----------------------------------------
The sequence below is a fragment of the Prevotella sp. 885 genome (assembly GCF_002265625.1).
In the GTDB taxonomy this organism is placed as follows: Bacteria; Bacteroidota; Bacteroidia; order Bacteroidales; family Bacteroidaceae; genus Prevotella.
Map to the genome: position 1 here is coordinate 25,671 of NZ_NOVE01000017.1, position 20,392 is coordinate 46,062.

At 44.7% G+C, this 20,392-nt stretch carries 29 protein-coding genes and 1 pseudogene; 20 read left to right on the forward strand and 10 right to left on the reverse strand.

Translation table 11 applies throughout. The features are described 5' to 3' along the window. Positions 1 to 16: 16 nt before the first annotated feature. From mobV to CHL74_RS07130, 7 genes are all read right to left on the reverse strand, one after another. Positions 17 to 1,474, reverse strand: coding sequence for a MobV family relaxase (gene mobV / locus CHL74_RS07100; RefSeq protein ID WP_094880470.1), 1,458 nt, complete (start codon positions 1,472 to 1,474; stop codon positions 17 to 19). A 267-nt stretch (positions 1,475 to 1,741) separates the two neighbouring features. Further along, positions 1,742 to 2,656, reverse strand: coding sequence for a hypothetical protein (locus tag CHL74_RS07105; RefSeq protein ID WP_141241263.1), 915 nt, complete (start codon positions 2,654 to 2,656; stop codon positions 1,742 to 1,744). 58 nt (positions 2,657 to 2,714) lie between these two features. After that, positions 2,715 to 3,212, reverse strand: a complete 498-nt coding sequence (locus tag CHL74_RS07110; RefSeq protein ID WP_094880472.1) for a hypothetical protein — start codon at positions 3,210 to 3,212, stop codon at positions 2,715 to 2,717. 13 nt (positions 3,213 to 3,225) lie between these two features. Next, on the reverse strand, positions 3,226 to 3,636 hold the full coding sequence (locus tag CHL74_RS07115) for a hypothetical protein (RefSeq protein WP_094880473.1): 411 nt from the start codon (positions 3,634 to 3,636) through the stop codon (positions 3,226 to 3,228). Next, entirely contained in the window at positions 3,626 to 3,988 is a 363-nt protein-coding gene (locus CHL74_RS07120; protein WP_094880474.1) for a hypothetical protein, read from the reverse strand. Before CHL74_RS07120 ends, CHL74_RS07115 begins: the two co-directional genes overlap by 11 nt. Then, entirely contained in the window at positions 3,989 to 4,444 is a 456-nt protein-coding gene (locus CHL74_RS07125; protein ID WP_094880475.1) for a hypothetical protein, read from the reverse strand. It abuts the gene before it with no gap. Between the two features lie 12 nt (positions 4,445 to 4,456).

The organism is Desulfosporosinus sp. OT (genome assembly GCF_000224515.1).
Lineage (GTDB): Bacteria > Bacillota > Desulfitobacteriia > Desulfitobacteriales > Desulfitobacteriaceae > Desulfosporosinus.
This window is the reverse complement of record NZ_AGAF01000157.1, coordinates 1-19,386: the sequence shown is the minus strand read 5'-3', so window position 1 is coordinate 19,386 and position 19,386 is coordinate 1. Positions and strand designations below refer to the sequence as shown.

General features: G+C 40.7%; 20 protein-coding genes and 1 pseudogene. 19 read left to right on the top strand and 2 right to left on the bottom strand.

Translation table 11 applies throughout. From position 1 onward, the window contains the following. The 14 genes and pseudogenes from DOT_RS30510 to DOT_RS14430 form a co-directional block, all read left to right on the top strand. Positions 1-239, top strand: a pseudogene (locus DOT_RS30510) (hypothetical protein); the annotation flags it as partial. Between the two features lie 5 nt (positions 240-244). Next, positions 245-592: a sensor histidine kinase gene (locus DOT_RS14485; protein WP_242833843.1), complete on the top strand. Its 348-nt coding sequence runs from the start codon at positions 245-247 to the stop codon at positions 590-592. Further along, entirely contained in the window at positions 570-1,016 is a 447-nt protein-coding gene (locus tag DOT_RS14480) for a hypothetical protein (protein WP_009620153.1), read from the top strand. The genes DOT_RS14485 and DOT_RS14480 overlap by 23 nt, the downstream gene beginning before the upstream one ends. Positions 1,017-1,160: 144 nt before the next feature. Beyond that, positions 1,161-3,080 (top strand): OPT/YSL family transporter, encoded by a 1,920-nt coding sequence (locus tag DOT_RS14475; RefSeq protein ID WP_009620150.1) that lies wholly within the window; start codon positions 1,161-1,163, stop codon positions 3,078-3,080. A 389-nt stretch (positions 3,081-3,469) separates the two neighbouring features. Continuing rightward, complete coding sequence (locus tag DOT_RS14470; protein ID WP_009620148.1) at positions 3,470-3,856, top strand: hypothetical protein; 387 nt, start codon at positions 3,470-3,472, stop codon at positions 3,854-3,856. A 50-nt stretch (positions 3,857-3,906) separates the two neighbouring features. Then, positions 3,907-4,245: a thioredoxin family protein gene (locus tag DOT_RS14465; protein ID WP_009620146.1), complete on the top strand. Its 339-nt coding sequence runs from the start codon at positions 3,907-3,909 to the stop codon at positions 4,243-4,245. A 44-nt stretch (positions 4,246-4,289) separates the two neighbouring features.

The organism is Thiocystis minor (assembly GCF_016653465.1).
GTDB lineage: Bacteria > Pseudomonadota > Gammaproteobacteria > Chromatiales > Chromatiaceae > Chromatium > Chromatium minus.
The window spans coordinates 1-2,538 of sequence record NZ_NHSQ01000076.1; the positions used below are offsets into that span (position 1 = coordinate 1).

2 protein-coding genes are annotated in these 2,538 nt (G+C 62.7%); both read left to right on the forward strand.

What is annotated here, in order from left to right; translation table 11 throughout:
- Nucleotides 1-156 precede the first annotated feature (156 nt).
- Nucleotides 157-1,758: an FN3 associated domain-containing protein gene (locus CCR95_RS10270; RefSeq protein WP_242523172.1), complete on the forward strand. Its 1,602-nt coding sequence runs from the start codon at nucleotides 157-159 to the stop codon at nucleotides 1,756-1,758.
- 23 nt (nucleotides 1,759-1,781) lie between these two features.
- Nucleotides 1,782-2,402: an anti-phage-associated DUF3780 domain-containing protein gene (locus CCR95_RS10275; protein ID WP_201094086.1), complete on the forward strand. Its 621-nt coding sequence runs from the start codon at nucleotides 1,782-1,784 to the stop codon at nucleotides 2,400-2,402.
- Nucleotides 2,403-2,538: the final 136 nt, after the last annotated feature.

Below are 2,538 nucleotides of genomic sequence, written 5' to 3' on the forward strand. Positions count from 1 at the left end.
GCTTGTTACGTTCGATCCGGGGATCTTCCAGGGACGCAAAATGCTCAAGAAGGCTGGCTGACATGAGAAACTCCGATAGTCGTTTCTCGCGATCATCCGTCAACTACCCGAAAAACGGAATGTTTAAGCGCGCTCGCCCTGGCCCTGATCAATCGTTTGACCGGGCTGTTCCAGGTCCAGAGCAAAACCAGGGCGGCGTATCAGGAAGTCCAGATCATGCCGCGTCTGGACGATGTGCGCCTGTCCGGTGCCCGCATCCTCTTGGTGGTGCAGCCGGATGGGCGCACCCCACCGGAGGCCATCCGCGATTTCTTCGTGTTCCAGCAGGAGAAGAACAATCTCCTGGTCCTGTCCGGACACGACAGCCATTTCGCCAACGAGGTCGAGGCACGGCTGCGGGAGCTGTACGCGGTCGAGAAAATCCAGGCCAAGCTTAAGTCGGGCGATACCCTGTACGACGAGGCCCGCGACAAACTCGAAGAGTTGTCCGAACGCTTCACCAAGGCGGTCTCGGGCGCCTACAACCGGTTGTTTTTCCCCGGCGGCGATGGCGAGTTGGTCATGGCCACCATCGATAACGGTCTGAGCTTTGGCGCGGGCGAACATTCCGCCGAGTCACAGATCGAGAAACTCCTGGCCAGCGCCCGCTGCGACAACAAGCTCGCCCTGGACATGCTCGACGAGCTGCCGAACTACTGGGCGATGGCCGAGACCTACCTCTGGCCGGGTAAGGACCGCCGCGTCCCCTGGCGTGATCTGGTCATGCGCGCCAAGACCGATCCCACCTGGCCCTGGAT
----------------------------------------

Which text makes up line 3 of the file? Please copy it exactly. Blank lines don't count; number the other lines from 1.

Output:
Map to the genome: position 1 here is coordinate 25,671 of NZ_NOVE01000017.1, position 20,392 is coordinate 46,062.